How do I get a home-construction loan?


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Ask a Lender
April 6, 2017 | Updated September 18, 2017


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Key Points

Tips for getting a construction loan

  • Shop around. Banks may offer only one type of construction loan.
  • Get pre-approval. Determine how much the lender will loan you.
  • Develop construction plans and estimate costs. You may want to work with a certified builder.
  • Obtain a final loan approval. Sell the lender on the "story" of the loan.

Construction loans are completely different from standard mortgages. Instead of financing the purchase of an existing home over 15 or 30 years at a low interest rate, you are financing the construction costs over the time needed to build a new home — typically a single year — at a much higher interest rate than a traditional mortgage. That rate can be as high as 8 to 9 percent, and the loan must be paid off completely when you take possession of the home — usually by getting a standard mortgage.

How does a construction loan work?

During construction, you only need to make monthly interest payments on the loan, and those payments are based on the funds that have been drawn for use on construction at that point in the schedule. So, in the early months, your interest-only payments may be quite low, but they will build as work proceeds and more money gets drawn out to pay costs. Think of the construction loan as a large credit card with a hard limit, and you are paying the minimum every month to cover just the interest.

It also is possible to roll the interest payments into the loan itself, allowing you to avoid making any payments on the loan while the house is being built. This can be a boon if you have another mortgage or rent payments. You must then pay off the entire loan plus the interest costs once you take possession of the house.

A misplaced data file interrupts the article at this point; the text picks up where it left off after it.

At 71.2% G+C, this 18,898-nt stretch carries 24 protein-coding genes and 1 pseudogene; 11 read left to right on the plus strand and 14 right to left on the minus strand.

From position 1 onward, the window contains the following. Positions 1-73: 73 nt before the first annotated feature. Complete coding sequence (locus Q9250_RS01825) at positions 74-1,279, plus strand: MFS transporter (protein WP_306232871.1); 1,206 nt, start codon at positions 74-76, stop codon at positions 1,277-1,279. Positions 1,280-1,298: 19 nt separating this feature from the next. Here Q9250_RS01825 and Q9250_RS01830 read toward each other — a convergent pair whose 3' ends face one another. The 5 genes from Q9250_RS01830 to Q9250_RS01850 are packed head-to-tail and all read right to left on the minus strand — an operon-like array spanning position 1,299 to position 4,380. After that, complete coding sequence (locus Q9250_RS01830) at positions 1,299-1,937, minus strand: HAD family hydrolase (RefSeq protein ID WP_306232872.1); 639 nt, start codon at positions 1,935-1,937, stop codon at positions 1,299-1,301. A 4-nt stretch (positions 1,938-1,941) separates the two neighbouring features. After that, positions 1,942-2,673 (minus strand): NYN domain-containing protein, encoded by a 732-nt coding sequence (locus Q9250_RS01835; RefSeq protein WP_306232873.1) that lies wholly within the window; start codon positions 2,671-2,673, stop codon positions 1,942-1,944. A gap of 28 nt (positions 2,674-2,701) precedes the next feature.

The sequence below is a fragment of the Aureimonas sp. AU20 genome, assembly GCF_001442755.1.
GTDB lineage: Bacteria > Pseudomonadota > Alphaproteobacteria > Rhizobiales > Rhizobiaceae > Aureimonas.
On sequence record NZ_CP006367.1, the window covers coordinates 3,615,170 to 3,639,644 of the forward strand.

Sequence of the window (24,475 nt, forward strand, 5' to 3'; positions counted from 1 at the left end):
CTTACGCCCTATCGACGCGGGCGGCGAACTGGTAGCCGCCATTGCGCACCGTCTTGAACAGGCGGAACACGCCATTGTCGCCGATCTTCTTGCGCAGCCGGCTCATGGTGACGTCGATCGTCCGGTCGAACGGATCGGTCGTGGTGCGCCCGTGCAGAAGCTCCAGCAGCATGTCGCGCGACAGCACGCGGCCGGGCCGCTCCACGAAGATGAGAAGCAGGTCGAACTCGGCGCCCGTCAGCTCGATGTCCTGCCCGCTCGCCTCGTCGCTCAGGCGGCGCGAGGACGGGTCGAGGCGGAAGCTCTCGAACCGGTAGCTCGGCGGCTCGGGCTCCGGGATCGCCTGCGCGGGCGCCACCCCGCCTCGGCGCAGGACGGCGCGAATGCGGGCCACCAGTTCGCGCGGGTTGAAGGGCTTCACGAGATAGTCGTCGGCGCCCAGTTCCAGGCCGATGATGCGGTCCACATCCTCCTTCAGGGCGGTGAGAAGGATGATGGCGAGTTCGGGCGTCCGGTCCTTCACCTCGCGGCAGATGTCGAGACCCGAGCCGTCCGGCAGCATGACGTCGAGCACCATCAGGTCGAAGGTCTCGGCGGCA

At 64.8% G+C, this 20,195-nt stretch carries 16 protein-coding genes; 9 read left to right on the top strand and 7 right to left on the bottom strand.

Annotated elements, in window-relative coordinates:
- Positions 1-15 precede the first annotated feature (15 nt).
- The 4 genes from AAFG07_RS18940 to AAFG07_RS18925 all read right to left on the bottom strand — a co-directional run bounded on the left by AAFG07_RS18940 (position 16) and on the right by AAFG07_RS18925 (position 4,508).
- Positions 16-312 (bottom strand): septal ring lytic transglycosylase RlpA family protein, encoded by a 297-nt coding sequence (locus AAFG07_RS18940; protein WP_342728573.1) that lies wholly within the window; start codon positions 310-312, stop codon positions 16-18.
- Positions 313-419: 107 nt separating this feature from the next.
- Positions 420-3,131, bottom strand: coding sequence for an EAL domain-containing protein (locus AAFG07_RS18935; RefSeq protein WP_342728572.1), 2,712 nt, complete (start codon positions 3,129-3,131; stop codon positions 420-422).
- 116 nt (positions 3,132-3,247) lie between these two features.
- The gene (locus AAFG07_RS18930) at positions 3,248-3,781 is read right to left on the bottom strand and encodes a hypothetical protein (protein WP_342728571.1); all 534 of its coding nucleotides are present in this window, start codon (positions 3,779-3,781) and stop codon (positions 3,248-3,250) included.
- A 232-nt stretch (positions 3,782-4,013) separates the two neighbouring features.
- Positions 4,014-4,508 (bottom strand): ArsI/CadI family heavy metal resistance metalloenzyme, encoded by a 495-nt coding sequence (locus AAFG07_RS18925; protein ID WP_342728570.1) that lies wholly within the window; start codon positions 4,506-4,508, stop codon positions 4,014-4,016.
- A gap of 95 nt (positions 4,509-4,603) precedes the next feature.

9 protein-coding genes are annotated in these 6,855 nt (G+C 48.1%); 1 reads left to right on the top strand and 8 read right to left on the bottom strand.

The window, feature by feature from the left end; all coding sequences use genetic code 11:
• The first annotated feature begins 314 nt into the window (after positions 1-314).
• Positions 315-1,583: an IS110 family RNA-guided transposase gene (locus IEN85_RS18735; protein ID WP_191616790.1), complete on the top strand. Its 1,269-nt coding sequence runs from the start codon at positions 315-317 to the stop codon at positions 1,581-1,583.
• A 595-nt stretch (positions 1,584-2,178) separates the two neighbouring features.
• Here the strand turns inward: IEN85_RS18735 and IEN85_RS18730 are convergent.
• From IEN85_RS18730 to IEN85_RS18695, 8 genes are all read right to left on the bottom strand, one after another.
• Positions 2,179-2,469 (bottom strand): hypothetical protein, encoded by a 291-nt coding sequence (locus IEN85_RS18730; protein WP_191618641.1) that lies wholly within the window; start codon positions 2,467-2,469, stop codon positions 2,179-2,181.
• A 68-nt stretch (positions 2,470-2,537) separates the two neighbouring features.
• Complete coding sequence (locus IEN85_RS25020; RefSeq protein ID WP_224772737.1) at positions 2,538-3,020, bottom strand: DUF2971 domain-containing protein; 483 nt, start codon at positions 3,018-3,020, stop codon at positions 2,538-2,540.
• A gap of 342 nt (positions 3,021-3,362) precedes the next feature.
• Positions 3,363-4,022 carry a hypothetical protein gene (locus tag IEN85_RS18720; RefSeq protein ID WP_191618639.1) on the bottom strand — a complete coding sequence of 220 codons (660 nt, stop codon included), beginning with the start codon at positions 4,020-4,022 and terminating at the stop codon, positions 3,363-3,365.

How to find and secure a construction loan

To get started on a construction loan, you will want to shop around for a bank or mortgage company that does construction loans. Unlike standard mortgages, where a lender may have many different loan programs to offer, construction loans are a small niche with fewer loan types. You may have to talk to several different banks or mortgage companies to find all the deals available to you.

At this point, you are simply looking for pre-approval on a loan amount based on the same factors that would come into play for a standard mortgage — income, assets, debt load, credit rating and equity or down payment. Most lenders will want you to have a 20 percent stake in the loan. They will provide 80 percent of the cost of the construction, for example, and you will need to cover the other 20 percent. This is your "skin in the game." If you already own the vacant land, you can use that equity as part of your down payment.

Once you know how much your bank or mortgage company is willing to lend you for construction costs, you can start planning the house. Finding a reputable builder is the best way to proceed at this point. You can do the work yourself, but some lenders may require a certified builder to be attached to the project before they provide final approval. Working with a builder also eases other headaches down the road — like filing for permits, providing insurance for workers on the job and getting through inspections.

Before you go back to the lender for final construction loan approval, you will need the following:

  • Blueprints;
  • A parcel of land picked out or purchased;
  • A list of all building materials needed for the project and their costs;
  • A list of all amenities for the house — such as appliances, specialty countertops, etc. — and their costs, and;
  • A construction schedule.

You also will need an appraisal of what the house will be worth when completed, which will be based on the plans, materials, amenities and the neighborhood you picked out. The lender will want to see just how the loan funds will be spent and assure that the house will be worth the investment when finished.

Remember, there is no actual house at this point for collateral, so you must sell the lender on "the story" of the loan to get that final approval.


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